Homeland Security Watch

News and analysis of critical issues in homeland security

February 6, 2007

FY08 DHS Budget Released

Filed under: Budgets and Spending,Congress and HLS — by Jonah Czerwinski on February 6, 2007

Consider this a placeholder post today.   I’ll take on a piece at a time of the newly released DHS budget in an effort to highlight selected sections and provide background details.  Some of the budget lines will face very little scrutiny in the Congress and the press.  Areas likely to get a lot of attention include the S&T budgets and technology acquisitions, monies directed toward mass transit security, and funds for some newly created offices or initiatives, among other things, that we can discuss here soon. 

Naturally, the budget calls for steep increases for the Domestic Nuclear Detection Office, reflecting a sense of urgency, demonstrated progress, and distance to the goal line.  The following is a selection of highlights from this fact sheet about the FY08 DHS budget focused on combating the threat of smuggled nuclear weapons: 

Total funding of $178 million will provide for the procurement and deployment of radiation portal monitors, including next-generation Advanced Spectroscopic Portal (ASP) systems.  The requested resources will assist the Department in achieving its goal of screening 98 percent of all containers entering the United States by the end of FY 2008.   

An increase of $15 million is requested for the Secure Freight Initiative that is designed to maximize radiological and nuclear screening of U.S. bound containers from foreign ports.  Secure Freight includes a next generation risk assessment screening program and an overseas detection network, while merging existing and new information regarding containers transiting through the supply chain to assist customs and screening officials in making security and trade decisions.

An increase of $47.4 million is requested for the Acceleration of Next-Generation Research and Development program which will increase funding across multiple research, development, and operations program areas.

FINAL NOTE: I’m slated to testify before a subcommittee of the House Science Committee in March on the Domestic Nuclear Detection Office.  More details to come about that and other related Congressional oversight efforts.  I’ll be sure to post the testimony here.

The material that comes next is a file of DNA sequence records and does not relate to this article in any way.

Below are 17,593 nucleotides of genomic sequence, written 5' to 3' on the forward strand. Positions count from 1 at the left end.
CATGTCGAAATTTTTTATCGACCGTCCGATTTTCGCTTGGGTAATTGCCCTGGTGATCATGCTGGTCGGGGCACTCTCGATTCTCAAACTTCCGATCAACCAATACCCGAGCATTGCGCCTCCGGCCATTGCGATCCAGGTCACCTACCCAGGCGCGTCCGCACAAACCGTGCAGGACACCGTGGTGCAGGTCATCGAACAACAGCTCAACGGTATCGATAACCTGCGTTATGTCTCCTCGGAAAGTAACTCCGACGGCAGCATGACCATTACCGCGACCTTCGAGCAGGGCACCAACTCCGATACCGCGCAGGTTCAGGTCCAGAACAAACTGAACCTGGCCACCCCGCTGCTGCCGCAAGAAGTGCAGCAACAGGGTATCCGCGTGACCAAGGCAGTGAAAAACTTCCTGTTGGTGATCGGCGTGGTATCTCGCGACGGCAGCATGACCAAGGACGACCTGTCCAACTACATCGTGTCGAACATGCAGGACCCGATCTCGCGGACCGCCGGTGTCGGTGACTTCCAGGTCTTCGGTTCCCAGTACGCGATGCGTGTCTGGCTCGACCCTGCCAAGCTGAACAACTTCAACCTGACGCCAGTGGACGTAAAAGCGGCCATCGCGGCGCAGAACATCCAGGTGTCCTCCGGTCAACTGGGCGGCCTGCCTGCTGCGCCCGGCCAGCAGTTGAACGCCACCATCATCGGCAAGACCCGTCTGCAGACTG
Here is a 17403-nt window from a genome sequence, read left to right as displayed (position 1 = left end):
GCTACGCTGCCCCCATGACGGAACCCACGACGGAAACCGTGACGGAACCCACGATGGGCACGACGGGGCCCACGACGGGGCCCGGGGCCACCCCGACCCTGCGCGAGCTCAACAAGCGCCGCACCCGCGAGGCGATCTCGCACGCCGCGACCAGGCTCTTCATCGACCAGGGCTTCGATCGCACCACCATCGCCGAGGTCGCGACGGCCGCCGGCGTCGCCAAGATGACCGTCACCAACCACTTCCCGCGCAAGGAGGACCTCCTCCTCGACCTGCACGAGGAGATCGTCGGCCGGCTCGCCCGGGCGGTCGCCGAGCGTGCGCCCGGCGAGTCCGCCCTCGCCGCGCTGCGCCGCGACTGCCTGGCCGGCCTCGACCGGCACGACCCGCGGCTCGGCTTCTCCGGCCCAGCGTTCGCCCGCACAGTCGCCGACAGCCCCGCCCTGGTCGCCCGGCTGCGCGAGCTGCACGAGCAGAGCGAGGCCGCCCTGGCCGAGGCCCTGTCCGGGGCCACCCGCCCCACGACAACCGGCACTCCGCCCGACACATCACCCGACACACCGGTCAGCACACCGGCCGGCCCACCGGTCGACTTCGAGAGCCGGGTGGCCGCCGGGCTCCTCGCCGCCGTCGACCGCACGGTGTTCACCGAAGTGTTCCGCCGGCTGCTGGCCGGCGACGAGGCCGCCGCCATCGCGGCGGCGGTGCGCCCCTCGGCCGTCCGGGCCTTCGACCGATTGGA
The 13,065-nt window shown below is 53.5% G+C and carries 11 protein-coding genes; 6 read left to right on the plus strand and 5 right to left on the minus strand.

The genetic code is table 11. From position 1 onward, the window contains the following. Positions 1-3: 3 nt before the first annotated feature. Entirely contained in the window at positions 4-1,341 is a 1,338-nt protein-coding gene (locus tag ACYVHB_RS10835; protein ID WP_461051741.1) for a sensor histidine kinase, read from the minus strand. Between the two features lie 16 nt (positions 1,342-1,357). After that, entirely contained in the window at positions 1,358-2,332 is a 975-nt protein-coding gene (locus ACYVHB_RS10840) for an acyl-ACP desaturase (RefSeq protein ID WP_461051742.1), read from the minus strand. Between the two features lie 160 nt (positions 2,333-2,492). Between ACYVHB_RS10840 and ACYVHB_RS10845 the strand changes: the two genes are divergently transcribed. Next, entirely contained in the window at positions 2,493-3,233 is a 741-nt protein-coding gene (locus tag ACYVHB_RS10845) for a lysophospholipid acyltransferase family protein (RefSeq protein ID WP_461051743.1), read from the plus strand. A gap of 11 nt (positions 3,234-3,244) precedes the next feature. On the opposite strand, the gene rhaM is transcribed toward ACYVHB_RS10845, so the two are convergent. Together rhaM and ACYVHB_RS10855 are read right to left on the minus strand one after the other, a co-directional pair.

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1 Comment »

Comment by William R. Cumming

February 7, 2007 @ 1:07 pm

Remember the effort to consolidate the Federal Radiological Emergency Response Plan (fixed nuclear power plants but also references terrorist response) and the National Contingency Plan (NCP) (Co-chaired still by EPA and US Coast Guard) into the national response plan (NRP)? The last full field exercise of the FRERP and technical nuclear responset was Zion in 1986. The FFE was cancelled in 1993 so James Lee Witt could learn the system first. Result, even today no one knows who, what, where, when and how the Feds will show up should there be a NUDET in a major city. The State and locals still don’t know their role. The radiation detection program for other than the US Armed Forces was destroyed over the objections of the National Security Council in 1995 so that State and local and first responder dosimetery is non-exitent. So as you approach detection, monitoring and response issues and efforts of the Nuclear Detection Office ask yourself why is all this still in thin air and not an existing capability. Good luck with your testimony.

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